Rules of Thumb: Control Valve Lift

Article by Stephen Hall

Stephen Hall discusses the golden rules for design

CONTROL valves provide a way to modulate the flow rate through a line, maintain the level in a tank, or adjust the pressure in a pipe. A sensor measures the desired value and a controller slightly opens or closes a valve if the measured value differs from the setpoint. For modulating service, globe valves are most commonly specified, and we try to select a valve that operates within the range of 20–80% open over the expected range of operating conditions to give the most stable response. This article provides the information needed to select a right-sized globe-style valve. Other valve types can be used instead (eg butterfly, gate, diaphragm); they are not covered here.

Almost by definition, a globe-style control valve restricts flow by inserting an orifice into the line. The act of opening or closing the valve changes the size of the orifice. A globe valve does this by moving a conically-shaped plug in and out of a hole; inserting the plug further into the hole increases the flow restriction. Pulling it out decreases the restriction because the hole is less obstructed by the plug. The position of the plug can range from fully inserted into the hole, which completely closes off flow to fully retracted, which leaves an open hole, or orifice, as the only restriction.

Globe-style control valves: Restrict flow by inserting an orifice into the line

“Lift” is defined as the travel distance of the plug, from fully closed (0% lift) to fully open (100% lift). It usually corresponds to the signal from the controller. Controllers send an analog signal to their associated control valves. The signal ranges between limits – most often in the form of a varying current from 4–20 mA. The valve lift is calibrated to the analog range: 4 mA can be fully open or fully closed, and 20 mA is the opposite. The lift changes linearly with in-between values.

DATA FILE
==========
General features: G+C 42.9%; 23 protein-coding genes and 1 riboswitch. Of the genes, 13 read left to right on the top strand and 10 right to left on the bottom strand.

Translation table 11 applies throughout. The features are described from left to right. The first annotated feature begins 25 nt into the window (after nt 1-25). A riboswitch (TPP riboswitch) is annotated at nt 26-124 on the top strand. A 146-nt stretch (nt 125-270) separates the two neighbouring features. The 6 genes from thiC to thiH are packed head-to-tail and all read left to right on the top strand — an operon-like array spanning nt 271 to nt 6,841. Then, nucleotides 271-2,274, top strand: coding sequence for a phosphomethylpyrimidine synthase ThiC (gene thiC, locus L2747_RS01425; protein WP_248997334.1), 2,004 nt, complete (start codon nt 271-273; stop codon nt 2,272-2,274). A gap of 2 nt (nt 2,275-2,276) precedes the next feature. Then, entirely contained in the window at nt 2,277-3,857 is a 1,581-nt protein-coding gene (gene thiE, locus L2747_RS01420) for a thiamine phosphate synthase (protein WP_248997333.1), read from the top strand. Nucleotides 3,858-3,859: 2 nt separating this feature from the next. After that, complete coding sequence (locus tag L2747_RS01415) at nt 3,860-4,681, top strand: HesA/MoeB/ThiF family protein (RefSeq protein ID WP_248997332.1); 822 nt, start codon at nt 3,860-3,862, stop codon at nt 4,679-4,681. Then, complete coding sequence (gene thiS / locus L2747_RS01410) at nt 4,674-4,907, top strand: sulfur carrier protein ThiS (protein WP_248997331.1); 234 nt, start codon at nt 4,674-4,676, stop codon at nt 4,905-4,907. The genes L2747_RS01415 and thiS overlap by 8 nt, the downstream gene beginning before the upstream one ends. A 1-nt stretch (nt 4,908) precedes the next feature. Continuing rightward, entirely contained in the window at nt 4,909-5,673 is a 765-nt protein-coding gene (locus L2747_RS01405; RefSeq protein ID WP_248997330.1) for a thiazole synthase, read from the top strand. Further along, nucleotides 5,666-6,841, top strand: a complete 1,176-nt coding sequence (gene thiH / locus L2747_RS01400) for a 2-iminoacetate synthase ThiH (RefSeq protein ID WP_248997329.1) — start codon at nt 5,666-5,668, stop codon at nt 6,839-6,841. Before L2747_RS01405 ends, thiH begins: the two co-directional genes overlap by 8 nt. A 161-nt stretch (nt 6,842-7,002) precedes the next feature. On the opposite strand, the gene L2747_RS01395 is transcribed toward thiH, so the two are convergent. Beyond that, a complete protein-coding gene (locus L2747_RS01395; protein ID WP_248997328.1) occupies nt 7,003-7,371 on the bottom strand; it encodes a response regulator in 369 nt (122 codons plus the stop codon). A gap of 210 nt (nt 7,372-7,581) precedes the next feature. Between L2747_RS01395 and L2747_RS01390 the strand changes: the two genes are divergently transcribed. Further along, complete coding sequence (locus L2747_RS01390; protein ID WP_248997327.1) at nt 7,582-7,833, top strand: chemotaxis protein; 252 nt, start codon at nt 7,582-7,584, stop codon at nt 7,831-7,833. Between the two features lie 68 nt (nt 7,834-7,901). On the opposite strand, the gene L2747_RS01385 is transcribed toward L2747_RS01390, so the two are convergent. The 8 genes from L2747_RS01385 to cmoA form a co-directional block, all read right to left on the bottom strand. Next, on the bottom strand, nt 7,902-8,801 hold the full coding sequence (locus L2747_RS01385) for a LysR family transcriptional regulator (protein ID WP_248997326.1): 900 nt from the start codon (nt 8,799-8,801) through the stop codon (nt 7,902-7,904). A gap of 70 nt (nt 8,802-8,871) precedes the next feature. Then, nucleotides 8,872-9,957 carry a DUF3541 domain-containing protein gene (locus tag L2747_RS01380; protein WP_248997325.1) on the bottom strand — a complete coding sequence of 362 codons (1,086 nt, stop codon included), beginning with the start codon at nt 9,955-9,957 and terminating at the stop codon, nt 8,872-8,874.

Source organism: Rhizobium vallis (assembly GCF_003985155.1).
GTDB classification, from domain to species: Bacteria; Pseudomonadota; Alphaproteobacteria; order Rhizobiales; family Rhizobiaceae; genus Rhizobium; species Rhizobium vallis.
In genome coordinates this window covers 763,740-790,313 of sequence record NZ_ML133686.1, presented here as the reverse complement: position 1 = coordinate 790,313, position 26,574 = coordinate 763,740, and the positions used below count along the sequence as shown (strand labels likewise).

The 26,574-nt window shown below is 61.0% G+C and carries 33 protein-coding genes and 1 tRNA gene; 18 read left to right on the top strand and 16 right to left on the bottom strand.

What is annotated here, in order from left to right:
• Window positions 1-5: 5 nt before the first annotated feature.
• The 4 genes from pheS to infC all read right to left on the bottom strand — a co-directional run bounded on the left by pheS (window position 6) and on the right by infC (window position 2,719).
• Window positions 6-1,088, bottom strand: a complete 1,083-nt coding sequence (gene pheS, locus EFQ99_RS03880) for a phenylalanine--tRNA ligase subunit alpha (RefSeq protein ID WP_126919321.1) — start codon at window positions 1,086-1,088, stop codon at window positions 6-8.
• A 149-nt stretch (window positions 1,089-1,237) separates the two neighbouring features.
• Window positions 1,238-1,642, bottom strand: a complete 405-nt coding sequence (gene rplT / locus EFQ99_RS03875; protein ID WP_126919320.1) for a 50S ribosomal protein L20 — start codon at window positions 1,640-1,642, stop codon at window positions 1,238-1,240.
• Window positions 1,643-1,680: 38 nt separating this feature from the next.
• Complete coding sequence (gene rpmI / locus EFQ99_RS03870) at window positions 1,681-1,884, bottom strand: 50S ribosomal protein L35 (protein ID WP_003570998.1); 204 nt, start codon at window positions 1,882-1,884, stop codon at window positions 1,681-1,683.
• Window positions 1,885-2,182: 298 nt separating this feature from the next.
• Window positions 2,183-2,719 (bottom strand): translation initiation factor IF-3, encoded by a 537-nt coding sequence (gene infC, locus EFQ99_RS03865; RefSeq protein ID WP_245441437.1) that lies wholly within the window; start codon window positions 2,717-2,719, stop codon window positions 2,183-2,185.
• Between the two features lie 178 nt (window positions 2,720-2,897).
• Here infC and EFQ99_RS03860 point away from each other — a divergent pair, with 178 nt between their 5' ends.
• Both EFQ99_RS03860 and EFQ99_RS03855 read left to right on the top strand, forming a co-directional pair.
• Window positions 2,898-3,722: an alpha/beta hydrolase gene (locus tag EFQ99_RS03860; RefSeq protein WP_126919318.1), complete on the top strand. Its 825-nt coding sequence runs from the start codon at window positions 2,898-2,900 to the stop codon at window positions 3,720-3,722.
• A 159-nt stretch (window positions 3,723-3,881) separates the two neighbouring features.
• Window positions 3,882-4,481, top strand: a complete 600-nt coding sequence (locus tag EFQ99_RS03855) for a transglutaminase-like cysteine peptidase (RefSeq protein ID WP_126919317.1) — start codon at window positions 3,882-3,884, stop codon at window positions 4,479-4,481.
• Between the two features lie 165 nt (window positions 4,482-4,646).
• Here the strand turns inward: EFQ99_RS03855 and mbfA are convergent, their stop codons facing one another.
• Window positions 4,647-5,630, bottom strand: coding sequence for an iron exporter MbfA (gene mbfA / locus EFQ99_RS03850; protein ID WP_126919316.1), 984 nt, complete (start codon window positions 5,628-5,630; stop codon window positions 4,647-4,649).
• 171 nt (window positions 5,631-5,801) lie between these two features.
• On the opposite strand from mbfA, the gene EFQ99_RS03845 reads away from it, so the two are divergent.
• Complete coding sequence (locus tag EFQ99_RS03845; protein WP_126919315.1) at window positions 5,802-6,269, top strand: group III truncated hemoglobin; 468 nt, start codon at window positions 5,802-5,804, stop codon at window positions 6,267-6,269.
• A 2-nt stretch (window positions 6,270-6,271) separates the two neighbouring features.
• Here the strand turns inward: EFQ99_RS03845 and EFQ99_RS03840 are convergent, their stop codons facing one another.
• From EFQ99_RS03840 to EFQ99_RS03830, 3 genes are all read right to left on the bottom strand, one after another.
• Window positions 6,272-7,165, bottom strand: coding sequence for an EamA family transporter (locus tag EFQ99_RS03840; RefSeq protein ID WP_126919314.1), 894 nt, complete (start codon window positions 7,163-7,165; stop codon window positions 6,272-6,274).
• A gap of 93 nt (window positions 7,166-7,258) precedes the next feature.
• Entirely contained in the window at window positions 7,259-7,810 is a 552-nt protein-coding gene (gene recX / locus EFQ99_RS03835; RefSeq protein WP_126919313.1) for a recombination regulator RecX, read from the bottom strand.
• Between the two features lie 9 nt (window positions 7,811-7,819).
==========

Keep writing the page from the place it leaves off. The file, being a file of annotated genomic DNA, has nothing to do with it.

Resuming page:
Figure 1: Valve trim characteristics

Two key specifications for a globe valve are its flow coefficient and the trim form. Flow coefficient is a quantitative measure of the pressure drop through the valve at 100% lift. In SI units, the flow coefficient is called Kv and it is defined as the flow rate (m3/h) that gives a pressure drop of 1 bar for water at 16°C. In Imperial units, the coefficient is called Cv, defined as the flow rate (gpm) that gives a pressure drop of 1 psi for water at 60°F. Multiply Cv by 1.156 to get Kv.

The second key specification is trim form. It can be “linear”, “equal percentage”, or “quick opening”. Customised trims are also made. Trim determines the flow coefficient at different lifts. For a linear trim, when the valve is 50% open the valve’s flow coefficient is 50% of the full-open coefficient. If the linear valve’s Kv is 30, when 50% open it will give 1 bar pressure drop at a flow rate of 15 m3/h. An equal percentage trim gives an exponential response between flow coefficient and lift. Equal increments of valve lift give equal percentage of increased flow. A quick-opening valve transitions from fully closed to fully open with very small travel. Figure 1 illustrates these three characteristic valve trims. Other named trims, not shown in Figure 1, include square root, modified parabolic, and hyperbolic.

Most process control valves for flow, pressure, and level control are specified with equal percentage trim. The recommended procedure for specifying control valves involves first understanding the minimum and maximum expected flow rates. Obtain the density (ρ, kg/m3) at the flowing temperature. Then specify the pressure drop (ΔP, bar) through the valve at the high and low flow conditions (Q, m3/h). Calculate the required flow coefficients with:

Choose a control valve and obtain the valve’s flow coefficient from the manufacturer’s technical bulletin. Now, estimate the valve lift at the high and low design conditions using the flow coefficients just calculated. Use this formula for an equal-percentage valve. (The value “50” is a flow ratio characteristic that may vary among valves; the valve manufacturer might furnish a specific value, but use 50 if not.) 

Article by Stephen Hall

Chief Process Engineer at Genesis AEC, a US design and construction service provider in the life science industry

He authored Rules of Thumb for Chemical Engineers, 6th Edition (Elsevier, 2018).

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